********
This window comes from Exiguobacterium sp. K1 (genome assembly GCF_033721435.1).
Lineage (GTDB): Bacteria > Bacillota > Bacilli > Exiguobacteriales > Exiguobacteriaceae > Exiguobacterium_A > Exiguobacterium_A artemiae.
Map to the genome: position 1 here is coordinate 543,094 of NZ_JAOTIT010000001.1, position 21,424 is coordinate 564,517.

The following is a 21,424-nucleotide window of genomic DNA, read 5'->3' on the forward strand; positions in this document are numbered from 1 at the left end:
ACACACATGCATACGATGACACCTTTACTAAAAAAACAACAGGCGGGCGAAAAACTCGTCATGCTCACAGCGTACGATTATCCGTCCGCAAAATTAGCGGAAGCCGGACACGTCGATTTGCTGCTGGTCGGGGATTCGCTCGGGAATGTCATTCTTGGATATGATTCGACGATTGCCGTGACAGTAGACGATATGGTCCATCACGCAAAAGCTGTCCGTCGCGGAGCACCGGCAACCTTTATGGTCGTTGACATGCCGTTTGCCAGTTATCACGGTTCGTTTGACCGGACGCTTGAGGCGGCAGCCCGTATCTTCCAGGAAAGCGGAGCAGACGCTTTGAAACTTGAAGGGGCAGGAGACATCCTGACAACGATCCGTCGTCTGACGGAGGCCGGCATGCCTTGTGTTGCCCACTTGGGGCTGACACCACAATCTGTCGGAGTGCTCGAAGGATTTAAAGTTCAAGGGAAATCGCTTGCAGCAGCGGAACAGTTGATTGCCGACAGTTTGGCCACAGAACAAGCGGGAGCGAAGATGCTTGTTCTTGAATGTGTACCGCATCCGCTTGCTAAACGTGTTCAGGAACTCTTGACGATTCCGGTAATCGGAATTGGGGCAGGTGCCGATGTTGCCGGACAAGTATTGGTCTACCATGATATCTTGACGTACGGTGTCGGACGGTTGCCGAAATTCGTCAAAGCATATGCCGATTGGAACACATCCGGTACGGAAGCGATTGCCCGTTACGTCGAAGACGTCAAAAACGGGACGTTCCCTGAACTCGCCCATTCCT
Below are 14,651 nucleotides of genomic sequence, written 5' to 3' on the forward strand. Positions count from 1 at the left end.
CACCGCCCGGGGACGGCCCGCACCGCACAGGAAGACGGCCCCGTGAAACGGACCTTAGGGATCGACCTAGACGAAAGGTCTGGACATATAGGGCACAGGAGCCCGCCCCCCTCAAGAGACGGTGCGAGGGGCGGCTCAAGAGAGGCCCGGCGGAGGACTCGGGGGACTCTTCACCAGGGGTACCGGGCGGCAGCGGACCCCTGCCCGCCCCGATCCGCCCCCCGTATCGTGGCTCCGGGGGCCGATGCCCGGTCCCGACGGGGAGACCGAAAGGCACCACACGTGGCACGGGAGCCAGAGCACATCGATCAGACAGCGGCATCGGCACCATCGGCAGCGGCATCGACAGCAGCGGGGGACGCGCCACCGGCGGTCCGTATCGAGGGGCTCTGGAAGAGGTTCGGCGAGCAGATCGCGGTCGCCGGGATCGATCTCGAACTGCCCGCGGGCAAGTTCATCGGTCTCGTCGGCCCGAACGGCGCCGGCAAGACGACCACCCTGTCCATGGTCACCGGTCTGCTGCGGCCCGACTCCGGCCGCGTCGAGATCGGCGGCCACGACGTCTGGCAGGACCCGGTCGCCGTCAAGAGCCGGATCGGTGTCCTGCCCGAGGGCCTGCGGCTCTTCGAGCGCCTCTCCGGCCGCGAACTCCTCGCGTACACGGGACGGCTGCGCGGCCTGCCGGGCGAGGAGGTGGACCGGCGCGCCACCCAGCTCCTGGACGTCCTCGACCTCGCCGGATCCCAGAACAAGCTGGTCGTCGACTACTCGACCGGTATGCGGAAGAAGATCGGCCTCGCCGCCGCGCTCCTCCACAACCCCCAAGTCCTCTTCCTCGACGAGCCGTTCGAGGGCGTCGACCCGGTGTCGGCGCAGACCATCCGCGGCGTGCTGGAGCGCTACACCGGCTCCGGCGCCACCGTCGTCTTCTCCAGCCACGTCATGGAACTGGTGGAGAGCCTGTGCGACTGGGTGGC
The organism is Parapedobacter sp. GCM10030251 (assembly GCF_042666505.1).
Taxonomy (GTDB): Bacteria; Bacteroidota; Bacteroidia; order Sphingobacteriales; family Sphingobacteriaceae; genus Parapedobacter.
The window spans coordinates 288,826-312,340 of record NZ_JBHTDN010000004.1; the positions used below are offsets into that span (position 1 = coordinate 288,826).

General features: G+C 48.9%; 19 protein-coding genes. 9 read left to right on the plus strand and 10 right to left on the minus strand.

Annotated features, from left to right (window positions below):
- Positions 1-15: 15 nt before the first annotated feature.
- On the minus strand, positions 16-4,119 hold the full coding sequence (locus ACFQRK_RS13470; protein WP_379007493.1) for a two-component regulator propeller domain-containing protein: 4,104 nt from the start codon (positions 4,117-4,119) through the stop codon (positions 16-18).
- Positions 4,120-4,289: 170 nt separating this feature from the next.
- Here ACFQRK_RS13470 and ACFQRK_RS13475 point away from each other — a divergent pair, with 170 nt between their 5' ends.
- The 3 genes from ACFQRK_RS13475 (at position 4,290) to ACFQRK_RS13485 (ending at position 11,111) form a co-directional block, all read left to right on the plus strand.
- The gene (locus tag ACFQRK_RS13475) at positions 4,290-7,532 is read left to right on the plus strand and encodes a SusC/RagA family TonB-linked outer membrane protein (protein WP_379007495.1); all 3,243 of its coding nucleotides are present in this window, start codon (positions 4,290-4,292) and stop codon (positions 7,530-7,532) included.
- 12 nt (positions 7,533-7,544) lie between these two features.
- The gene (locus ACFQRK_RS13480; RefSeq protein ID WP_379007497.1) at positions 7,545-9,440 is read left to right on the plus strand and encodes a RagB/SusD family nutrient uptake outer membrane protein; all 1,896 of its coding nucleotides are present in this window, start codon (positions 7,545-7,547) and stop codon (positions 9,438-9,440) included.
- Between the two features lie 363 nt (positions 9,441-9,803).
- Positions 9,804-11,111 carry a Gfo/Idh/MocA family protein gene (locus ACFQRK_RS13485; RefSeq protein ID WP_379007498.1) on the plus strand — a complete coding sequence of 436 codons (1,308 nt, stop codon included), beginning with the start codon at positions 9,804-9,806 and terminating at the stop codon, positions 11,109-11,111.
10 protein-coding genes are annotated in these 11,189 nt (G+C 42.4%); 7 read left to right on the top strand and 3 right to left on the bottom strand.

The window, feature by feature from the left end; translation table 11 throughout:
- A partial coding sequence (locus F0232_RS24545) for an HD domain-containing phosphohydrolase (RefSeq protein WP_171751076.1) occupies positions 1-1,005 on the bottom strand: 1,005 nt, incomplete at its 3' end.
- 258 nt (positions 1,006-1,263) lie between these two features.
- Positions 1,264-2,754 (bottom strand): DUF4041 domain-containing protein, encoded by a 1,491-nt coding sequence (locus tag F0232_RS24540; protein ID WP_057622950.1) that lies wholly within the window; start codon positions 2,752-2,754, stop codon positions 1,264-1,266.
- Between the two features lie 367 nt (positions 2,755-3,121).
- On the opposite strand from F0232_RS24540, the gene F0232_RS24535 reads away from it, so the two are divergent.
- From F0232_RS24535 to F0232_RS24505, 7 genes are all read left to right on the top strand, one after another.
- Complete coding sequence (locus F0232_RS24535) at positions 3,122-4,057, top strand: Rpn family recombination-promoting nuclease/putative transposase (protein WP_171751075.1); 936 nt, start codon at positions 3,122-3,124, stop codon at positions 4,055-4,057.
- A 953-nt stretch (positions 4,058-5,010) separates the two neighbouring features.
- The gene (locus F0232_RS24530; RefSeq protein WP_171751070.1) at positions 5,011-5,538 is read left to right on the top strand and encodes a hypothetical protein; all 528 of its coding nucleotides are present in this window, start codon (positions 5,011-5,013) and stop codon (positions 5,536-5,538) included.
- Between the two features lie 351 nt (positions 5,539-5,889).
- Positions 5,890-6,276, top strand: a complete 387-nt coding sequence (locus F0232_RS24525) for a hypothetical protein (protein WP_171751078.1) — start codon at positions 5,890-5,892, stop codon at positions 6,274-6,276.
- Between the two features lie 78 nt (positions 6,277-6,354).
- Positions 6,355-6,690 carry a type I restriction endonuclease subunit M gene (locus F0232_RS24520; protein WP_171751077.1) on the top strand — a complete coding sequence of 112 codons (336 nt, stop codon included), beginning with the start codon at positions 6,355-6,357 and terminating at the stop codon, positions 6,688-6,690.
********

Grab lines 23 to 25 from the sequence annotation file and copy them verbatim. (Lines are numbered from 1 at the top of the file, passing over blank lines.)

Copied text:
10 protein-coding genes are annotated in these 11,189 nt (G+C 42.4%); 7 read left to right on the top strand and 3 right to left on the bottom strand.

The window, feature by feature from the left end; translation table 11 throughout:
- A partial coding sequence (locus F0232_RS24545) for an HD domain-containing phosphohydrolase (RefSeq protein WP_171751076.1) occupies positions 1-1,005 on the bottom strand: 1,005 nt, incomplete at its 3' end.